These service members are looking for a mutually beneficial relationship: The soldier may reap the financial and practical benefits of being a married soldier, as opposed to a single soldier, and the other party benefits from free medical care, potentially free housing, and other financial benefits.

These types of contract marriage situations occur outside the military, too. You may hear about non-military members who marry for citizenship or financial benefits. All of these transactions come along with associated benefits and risks, and people have to ask themselves: Is it worth it?

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What exactly are the benefits for a soldier?

Single soldiers generally live (rent-free) in the barracks, which are not exactly penthouses. They are sterile, cold in their design, and, in most cases, rooms are shared between two soldiers with minimal privacy. The barracks are often lacking in amenities like kitchens, but these single soldiers do have their meals provided for them at an on-base dining facility. If they want to eat at a restaurant or purchase groceries, they must use their own pay to do so. A soldier’s pay is modest, at best.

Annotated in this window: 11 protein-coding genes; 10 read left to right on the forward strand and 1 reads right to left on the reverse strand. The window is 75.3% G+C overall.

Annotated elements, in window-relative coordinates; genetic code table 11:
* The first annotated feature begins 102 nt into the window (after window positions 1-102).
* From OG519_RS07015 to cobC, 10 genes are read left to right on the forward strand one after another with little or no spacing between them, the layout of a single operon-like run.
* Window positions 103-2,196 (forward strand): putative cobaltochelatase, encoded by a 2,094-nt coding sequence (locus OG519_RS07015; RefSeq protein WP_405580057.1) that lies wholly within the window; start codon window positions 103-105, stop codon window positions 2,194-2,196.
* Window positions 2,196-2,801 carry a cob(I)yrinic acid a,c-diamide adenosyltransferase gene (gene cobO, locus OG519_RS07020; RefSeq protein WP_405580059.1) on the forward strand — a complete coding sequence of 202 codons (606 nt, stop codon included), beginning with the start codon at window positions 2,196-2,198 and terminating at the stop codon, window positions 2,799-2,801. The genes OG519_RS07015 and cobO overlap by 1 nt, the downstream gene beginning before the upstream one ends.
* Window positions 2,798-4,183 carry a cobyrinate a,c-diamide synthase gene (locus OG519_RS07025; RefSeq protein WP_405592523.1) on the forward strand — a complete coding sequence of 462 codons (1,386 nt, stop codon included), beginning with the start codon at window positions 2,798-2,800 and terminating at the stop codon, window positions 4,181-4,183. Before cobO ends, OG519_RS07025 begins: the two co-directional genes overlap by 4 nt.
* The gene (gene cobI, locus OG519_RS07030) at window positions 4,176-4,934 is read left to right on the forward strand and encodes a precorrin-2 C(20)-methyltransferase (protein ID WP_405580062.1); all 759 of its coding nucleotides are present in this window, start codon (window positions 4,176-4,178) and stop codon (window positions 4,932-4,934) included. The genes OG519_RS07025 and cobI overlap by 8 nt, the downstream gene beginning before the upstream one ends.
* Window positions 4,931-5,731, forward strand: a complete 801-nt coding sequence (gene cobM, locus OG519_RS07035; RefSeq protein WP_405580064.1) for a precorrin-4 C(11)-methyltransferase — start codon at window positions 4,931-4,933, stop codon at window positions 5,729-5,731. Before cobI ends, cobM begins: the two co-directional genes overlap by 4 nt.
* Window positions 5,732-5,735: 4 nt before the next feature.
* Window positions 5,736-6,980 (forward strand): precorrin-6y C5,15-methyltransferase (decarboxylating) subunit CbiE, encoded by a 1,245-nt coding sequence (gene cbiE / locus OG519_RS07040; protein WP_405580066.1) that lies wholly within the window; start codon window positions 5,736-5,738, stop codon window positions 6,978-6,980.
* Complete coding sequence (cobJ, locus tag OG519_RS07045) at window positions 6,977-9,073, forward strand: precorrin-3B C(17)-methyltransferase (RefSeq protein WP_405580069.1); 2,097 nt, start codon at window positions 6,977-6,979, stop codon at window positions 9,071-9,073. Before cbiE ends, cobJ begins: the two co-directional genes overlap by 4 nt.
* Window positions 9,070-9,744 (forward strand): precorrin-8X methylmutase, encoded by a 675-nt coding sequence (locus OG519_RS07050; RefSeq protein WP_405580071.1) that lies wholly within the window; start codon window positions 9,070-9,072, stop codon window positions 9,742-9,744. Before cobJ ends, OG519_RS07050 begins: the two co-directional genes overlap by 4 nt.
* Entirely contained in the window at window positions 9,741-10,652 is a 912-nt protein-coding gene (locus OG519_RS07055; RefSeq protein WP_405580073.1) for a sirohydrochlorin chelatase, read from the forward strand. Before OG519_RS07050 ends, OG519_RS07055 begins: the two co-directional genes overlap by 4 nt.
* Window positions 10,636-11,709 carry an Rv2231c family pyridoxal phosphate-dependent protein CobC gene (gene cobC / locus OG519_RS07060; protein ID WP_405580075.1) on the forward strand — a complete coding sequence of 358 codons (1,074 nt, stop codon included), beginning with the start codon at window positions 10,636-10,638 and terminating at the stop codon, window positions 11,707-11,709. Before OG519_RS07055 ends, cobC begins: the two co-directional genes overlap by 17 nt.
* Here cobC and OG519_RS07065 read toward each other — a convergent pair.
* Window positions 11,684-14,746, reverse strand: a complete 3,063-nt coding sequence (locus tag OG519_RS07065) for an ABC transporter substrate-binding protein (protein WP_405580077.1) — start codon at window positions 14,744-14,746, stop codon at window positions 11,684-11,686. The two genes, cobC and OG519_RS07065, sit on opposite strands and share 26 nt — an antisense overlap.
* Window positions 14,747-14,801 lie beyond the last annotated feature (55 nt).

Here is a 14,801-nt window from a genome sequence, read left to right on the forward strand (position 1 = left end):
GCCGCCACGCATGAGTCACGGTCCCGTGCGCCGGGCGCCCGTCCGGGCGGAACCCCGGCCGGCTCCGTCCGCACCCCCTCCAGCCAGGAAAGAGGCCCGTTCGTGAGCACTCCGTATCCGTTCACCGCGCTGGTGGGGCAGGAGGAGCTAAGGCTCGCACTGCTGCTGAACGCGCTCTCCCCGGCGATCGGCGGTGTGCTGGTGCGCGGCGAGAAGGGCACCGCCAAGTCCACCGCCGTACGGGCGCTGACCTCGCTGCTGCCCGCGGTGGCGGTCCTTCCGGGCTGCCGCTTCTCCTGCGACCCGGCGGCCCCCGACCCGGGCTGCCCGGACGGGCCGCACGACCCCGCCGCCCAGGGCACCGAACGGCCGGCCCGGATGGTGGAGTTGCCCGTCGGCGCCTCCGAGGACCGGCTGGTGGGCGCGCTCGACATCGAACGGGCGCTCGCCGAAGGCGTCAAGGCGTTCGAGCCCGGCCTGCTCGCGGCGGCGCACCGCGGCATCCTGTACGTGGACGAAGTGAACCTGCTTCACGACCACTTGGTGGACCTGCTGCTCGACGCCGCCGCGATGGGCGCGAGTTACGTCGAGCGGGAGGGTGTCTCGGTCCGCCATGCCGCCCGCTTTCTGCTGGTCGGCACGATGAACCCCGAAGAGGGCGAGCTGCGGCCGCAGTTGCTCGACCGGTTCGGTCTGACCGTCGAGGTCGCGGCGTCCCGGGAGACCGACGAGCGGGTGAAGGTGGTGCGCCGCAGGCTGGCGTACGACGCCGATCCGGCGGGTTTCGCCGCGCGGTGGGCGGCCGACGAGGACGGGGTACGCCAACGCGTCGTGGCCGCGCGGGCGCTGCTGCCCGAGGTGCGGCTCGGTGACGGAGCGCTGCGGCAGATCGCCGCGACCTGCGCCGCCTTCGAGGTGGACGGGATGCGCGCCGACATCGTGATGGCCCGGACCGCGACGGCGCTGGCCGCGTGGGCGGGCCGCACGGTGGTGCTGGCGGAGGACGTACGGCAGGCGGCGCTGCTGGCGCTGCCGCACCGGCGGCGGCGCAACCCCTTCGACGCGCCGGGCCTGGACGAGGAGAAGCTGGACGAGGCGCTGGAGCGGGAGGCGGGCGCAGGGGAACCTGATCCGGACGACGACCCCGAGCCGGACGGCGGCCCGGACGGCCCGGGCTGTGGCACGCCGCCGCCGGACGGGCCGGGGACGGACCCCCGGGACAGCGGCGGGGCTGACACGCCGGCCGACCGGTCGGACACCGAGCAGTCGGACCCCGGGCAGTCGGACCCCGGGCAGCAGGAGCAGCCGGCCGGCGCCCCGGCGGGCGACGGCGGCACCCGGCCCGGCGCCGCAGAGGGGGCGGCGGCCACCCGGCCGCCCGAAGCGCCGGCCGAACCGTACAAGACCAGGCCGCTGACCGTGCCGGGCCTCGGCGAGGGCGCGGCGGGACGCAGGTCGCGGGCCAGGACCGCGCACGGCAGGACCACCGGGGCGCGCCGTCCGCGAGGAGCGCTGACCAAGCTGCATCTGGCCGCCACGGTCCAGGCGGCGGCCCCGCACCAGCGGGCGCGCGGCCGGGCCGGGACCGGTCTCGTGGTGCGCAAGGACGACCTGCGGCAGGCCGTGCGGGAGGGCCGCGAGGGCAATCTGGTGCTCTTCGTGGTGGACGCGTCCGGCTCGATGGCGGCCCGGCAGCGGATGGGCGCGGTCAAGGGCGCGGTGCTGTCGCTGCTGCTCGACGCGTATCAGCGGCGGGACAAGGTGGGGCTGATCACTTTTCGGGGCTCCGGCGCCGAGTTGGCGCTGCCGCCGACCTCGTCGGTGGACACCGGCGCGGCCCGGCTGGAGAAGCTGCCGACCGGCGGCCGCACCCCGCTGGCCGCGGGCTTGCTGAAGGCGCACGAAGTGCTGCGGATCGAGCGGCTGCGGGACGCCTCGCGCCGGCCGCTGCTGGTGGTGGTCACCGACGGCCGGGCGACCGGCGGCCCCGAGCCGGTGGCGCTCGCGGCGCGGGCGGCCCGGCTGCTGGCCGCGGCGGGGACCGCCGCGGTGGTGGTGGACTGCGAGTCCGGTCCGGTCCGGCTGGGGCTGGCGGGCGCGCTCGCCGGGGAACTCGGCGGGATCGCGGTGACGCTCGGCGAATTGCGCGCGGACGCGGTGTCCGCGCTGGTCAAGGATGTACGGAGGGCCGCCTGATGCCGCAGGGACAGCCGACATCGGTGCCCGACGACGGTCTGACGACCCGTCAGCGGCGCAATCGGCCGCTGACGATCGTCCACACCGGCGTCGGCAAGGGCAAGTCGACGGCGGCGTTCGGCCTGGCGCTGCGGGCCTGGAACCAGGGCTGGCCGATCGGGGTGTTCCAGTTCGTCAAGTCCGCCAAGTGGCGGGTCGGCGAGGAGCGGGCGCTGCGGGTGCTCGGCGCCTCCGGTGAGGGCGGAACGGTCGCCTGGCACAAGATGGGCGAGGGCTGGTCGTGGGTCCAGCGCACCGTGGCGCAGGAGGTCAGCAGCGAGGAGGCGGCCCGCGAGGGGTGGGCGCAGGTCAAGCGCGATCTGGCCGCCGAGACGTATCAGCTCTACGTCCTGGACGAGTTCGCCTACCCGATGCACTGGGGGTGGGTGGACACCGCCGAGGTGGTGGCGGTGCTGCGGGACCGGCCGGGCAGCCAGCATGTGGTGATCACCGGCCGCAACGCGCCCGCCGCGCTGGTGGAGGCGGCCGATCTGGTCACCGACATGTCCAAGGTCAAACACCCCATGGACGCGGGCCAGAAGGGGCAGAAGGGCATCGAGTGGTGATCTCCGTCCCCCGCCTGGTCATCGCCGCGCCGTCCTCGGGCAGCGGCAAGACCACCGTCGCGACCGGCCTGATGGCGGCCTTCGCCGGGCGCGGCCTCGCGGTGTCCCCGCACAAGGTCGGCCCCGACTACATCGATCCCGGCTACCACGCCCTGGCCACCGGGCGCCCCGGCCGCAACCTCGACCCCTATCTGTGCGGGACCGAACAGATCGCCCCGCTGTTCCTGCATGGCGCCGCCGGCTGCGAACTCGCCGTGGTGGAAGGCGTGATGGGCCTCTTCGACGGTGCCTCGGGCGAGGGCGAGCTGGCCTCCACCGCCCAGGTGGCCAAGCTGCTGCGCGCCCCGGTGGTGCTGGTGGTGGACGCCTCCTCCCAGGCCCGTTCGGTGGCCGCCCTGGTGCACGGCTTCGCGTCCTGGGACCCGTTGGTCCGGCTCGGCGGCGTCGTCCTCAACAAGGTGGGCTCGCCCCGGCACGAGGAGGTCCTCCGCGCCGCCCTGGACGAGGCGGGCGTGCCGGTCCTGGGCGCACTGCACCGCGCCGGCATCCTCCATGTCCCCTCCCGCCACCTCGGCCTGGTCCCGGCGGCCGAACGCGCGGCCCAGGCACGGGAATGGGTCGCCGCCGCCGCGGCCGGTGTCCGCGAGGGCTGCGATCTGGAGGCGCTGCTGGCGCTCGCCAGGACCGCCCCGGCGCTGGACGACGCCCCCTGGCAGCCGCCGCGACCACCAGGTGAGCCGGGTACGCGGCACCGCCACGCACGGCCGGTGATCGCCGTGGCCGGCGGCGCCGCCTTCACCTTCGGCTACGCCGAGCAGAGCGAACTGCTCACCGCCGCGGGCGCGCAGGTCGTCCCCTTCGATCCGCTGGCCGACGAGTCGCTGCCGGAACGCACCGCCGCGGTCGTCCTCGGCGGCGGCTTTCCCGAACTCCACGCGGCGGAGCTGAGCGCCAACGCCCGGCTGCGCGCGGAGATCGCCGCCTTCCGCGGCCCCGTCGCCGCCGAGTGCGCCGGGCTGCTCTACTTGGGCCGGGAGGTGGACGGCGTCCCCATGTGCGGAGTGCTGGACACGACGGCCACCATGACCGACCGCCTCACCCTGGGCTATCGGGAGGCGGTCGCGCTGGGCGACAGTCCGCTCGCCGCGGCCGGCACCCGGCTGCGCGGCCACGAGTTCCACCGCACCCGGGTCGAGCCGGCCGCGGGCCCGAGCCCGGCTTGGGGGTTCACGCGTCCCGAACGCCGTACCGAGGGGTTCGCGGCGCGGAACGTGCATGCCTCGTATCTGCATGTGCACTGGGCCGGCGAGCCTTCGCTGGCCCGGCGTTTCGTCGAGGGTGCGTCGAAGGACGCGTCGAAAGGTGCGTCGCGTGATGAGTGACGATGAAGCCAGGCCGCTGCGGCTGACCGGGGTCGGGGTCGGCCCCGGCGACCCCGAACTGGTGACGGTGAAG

As of 2014, the average pay for an E-1 (the starting rank for many soldiers) with less than two years of rank is around $1,500 per month ($18,000 or so per year). An E-5 (Sergeant) with four or more years of experience earns around $2,500 per month (around $30,000 per year).

Let’s compare a soldier receiving only a base pay to a married soldier, who receives basic allowance for housing (BAH) and basic allowance for subsistence (BAS). A married soldier with no kids who has the rank of E-1 and lives in New York City would receive around $2,520 per month for housing, because living costs are high in that geographic location. In lower-cost areas, BAH is lower.